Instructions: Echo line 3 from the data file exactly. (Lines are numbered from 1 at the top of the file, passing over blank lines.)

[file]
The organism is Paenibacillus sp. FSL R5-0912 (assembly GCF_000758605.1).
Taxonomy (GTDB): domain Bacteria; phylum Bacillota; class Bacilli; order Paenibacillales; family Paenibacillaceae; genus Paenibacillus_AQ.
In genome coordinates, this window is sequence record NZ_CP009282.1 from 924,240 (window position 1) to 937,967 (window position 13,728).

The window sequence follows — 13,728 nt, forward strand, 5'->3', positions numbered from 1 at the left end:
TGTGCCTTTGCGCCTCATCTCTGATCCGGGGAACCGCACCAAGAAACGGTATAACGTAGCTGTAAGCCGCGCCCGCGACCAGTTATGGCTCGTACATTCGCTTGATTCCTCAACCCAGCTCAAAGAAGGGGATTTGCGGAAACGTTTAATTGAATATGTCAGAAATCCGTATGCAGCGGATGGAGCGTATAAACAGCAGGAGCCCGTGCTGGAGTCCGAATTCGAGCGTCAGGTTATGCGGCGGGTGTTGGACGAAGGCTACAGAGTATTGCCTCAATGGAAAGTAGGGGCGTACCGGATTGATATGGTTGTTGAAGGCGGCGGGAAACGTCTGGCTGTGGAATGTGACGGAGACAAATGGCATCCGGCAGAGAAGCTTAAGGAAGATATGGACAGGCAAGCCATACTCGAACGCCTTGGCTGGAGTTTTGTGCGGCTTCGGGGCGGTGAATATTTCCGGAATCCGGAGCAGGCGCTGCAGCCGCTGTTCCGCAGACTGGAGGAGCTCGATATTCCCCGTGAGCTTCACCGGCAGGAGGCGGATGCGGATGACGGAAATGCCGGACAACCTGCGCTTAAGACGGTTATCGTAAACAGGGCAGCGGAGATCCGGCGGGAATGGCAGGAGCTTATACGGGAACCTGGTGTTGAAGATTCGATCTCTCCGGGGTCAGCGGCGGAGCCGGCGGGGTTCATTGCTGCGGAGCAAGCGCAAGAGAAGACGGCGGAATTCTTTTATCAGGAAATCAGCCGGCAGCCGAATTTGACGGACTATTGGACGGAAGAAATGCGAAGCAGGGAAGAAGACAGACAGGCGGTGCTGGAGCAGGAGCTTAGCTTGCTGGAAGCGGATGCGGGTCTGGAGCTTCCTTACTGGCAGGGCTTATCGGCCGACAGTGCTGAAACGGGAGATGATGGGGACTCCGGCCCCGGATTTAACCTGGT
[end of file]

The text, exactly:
In genome coordinates, this window is sequence record NZ_CP009282.1 from 924,240 (window position 1) to 937,967 (window position 13,728).